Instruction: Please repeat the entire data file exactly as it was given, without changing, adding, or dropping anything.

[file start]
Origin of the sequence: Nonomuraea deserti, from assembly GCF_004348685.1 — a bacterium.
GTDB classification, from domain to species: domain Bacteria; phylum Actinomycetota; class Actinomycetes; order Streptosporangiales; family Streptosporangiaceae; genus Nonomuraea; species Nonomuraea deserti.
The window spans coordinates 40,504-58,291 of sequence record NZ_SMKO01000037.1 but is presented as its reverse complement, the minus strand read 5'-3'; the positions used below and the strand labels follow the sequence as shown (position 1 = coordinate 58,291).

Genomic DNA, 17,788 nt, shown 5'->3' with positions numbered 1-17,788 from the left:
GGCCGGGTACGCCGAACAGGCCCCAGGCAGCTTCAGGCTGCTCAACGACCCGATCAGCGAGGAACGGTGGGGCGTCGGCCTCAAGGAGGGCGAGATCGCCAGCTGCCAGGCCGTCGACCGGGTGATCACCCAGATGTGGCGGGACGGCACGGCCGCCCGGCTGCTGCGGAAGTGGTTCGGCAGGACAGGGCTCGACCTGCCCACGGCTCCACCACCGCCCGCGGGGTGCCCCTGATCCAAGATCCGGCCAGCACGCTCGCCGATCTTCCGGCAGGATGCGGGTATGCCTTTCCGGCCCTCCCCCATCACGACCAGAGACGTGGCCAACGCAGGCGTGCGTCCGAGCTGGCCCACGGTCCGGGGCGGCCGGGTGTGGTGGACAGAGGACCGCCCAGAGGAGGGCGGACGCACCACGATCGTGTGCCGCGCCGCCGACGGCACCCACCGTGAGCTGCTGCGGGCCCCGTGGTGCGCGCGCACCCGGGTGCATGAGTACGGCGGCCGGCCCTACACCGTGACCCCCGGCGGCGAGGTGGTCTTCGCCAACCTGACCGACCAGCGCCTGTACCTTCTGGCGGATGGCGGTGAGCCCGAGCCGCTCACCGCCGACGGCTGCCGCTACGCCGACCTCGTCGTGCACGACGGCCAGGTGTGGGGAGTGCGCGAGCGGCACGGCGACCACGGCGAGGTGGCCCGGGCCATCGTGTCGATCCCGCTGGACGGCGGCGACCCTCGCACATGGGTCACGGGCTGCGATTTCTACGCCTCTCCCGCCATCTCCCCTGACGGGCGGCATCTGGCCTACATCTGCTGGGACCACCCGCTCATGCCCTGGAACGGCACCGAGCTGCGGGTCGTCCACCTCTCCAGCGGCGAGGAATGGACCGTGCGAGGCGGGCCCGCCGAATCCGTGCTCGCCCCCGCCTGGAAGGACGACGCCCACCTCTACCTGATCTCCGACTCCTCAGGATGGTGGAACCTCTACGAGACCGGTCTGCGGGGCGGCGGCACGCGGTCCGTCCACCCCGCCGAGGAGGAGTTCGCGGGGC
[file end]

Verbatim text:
Origin of the sequence: Nonomuraea deserti, from assembly GCF_004348685.1 — a bacterium.
GTDB classification, from domain to species: domain Bacteria; phylum Actinomycetota; class Actinomycetes; order Streptosporangiales; family Streptosporangiaceae; genus Nonomuraea; species Nonomuraea deserti.
The window spans coordinates 40,504-58,291 of sequence record NZ_SMKO01000037.1 but is presented as its reverse complement, the minus strand read 5'-3'; the positions used below and the strand labels follow the sequence as shown (position 1 = coordinate 58,291).

Genomic DNA, 17,788 nt, shown 5'->3' with positions numbered 1-17,788 from the left:
GGCCGGGTACGCCGAACAGGCCCCAGGCAGCTTCAGGCTGCTCAACGACCCGATCAGCGAGGAACGGTGGGGCGTCGGCCTCAAGGAGGGCGAGATCGCCAGCTGCCAGGCCGTCGACCGGGTGATCACCCAGATGTGGCGGGACGGCACGGCCGCCCGGCTGCTGCGGAAGTGGTTCGGCAGGACAGGGCTCGACCTGCCCACGGCTCCACCACCGCCCGCGGGGTGCCCCTGATCCAAGATCCGGCCAGCACGCTCGCCGATCTTCCGGCAGGATGCGGGTATGCCTTTCCGGCCCTCCCCCATCACGACCAGAGACGTGGCCAACGCAGGCGTGCGTCCGAGCTGGCCCACGGTCCGGGGCGGCCGGGTGTGGTGGACAGAGGACCGCCCAGAGGAGGGCGGACGCACCACGATCGTGTGCCGCGCCGCCGACGGCACCCACCGTGAGCTGCTGCGGGCCCCGTGGTGCGCGCGCACCCGGGTGCATGAGTACGGCGGCCGGCCCTACACCGTGACCCCCGGCGGCGAGGTGGTCTTCGCCAACCTGACCGACCAGCGCCTGTACCTTCTGGCGGATGGCGGTGAGCCCGAGCCGCTCACCGCCGACGGCTGCCGCTACGCCGACCTCGTCGTGCACGACGGCCAGGTGTGGGGAGTGCGCGAGCGGCACGGCGACCACGGCGAGGTGGCCCGGGCCATCGTGTCGATCCCGCTGGACGGCGGCGACCCTCGCACATGGGTCACGGGCTGCGATTTCTACGCCTCTCCCGCCATCTCCCCTGACGGGCGGCATCTGGCCTACATCTGCTGGGACCACCCGCTCATGCCCTGGAACGGCACCGAGCTGCGGGTCGTCCACCTCTCCAGCGGCGAGGAATGGACCGTGCGAGGCGGGCCCGCCGAATCCGTGCTCGCCCCCGCCTGGAAGGACGACGCCCACCTCTACCTGATCTCCGACTCCTCAGGATGGTGGAACCTCTACGAGACCGGTCTGCGGGGCGGCGGCACGCGGTCCGTCCACCCCGCCGAGGAGGAGTTCGCGGGGC